BAA set to lose stranglehold on airports

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The Independent Online

The break-up of BAA's virtual monopoly over London airports moved a step closer yesterday after the Competition Commission said the much-maligned operator showed a chronic "lack of responsiveness" to passengers and airlines.

In a damning intervention, the watchdog highlighted a succession of problems at BAA airports including poor infrastructure, insufficient capacity and long security queues. The issues catalogued in a 168-page interim report make it almost certain the commission will recommend that BAA lose control of at least part of its airport portfolio. A sale of Gatwick is seen as one of the most likely outcomes.

The commission found that BAA's seven airports, which handle more than 60 per cent of all UK air passengers, showed "a lack of responsiveness to the differing needs of its airline customers, and hence passengers, and the consequences for the levels, quality, scope, location and timing of investment and levels and quality of service" .

The report also stated that the "distraction" of Terminal 5, which opened recently amid chaotic scenes, had prevented BAA taking steps over other necessary improvements to Heathrow.

On the back of those findings, Ruth Kelly, Secretary of State for Transport, piled further pressure on the company yesterday, launching an inquiry into the economic regulation of the country's airports.

Set up under the Airports Act of 1986, the system puts severe constraints on the power that the Civil Aviation Authority exerts over BAA and has been accused by several airlines of being toothless. Harry Bush, head of the CAA, said: "We have been long-time proponents for changes to the economic regulation, so it's nice to see others are joining the bandwagon."

Airlines, which have long contested BAA's dominant position, said they were delighted with the report.

A spokesman for Virgin Atlantic said: "The twin issues of competition and regulation are being addressed, and that's a good thing." On the commission's findings, he added: "They support the views of every airline and every passenger that there is no competition at our major airports. We now need to see a road-map laid out for changing their ownership structure." The commission will issue its definitive ruling in August.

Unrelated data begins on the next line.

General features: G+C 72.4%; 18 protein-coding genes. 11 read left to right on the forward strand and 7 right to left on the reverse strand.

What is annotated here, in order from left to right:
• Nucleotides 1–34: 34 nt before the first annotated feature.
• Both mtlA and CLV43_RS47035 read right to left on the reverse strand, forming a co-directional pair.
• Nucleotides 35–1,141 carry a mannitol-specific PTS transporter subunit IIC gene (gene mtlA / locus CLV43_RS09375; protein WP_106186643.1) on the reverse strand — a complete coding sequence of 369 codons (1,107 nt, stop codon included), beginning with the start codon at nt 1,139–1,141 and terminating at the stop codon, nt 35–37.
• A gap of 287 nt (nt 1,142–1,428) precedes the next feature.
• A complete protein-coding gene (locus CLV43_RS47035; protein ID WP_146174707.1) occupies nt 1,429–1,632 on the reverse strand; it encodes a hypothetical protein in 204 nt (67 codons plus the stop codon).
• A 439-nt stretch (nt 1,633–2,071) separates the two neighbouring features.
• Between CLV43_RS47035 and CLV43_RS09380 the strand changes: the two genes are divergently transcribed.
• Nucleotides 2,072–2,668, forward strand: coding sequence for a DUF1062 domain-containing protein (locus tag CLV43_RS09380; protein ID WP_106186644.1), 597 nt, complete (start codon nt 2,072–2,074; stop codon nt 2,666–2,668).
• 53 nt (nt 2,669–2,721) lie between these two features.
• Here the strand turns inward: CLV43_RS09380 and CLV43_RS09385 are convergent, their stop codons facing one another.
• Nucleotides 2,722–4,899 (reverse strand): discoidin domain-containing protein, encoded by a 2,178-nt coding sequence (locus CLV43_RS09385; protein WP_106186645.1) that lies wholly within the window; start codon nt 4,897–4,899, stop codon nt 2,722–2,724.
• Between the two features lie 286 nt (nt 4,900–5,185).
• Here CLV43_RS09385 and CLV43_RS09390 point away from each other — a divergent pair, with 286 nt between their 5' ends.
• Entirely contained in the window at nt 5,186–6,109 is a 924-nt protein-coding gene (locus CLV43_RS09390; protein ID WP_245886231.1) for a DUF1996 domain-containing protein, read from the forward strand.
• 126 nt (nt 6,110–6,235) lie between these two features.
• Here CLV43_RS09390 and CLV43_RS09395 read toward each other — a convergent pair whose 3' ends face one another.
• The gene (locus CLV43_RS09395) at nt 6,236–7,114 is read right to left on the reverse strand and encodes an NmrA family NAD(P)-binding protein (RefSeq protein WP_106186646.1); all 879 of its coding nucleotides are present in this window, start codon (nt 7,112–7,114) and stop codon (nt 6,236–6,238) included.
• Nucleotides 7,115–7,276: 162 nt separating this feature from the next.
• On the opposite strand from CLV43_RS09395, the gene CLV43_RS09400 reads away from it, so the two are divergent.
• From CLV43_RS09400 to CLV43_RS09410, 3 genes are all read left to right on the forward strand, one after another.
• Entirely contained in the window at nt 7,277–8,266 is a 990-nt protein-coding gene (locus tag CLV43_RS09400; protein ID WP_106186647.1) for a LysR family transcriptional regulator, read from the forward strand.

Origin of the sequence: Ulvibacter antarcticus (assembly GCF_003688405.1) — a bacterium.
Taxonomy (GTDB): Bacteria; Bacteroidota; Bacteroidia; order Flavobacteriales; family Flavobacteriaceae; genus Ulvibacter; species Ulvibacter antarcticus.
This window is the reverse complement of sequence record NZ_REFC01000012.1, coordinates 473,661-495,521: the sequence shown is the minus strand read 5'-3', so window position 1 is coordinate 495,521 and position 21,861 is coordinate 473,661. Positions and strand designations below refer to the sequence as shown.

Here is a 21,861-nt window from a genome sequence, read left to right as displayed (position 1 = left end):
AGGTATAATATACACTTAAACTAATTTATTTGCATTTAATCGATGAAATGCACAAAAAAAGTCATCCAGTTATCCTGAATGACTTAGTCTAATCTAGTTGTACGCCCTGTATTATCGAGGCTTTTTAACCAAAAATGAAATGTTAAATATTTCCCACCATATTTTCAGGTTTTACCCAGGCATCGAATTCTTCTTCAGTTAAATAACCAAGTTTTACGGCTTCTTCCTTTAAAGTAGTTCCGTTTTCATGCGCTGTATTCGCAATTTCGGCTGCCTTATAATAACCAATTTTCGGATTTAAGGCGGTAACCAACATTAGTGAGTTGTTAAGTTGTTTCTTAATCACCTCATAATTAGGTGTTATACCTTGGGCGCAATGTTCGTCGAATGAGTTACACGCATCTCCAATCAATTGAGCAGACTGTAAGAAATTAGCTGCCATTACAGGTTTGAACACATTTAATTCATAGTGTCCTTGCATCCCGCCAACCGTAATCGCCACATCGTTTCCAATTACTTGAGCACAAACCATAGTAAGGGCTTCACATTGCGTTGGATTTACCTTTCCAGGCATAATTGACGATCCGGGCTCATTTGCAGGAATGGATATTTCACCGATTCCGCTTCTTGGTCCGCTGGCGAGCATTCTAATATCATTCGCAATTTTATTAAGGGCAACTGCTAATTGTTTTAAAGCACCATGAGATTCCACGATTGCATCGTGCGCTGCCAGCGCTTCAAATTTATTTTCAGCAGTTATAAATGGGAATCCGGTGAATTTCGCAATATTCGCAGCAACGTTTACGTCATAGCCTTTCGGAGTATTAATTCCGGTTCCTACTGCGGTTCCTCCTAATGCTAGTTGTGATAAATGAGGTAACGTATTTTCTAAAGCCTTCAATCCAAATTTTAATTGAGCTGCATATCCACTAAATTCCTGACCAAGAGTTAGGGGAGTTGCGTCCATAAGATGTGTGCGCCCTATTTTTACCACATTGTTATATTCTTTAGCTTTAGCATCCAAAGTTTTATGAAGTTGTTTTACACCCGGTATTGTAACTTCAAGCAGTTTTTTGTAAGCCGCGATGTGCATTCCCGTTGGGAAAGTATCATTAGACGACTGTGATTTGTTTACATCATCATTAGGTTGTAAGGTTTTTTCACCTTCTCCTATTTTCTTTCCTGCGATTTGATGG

Colin Matthews, the chief executive of BAA, who was brought in three weeks ago to overhaul its operations, said that improving its airports in London and lowland Scotland would be best done by a BAA that remained whole.

"We recognise many of the concerns expressed by airlines and reflected by the commission and we will be doing everything we can to address these," he said.

"However, BAA remains of the view that its ownership is in passengers' interests, both in terms of tackling the shorter term service problems, and in following through with major commitments to investment in new facilities and capacity."

BAA's control of London is near absolute – its ownership of Heathrow, Gatwick and Stansted means it handles more than 90 per cent of passengers taking off and landing in the capital. The commission said: "Separate ownership would create greater incentive to expand capacity at the three airports."

Christopher Clarke, chairman of the commission, said BAA also exhibited a "lack of ambition" in its airport improvement programme and competition could bring "different solutions at different airports under different ownership. Right now we're not seeing a lot of difference."

The developments will further complicate the efforts of Ferrovial to refinance the £10bn debt that the Spanish group took on when it bought BAA in 2006. The plan, already delayed by the credit crunch, could be wrecked if BAA is broken up. That would be bad news for customers.

Mr Clarke said: "The published [investment] plans, particularly for Heathrow and Gatwick, are contingent on the successful refinancing by Ferrovial."

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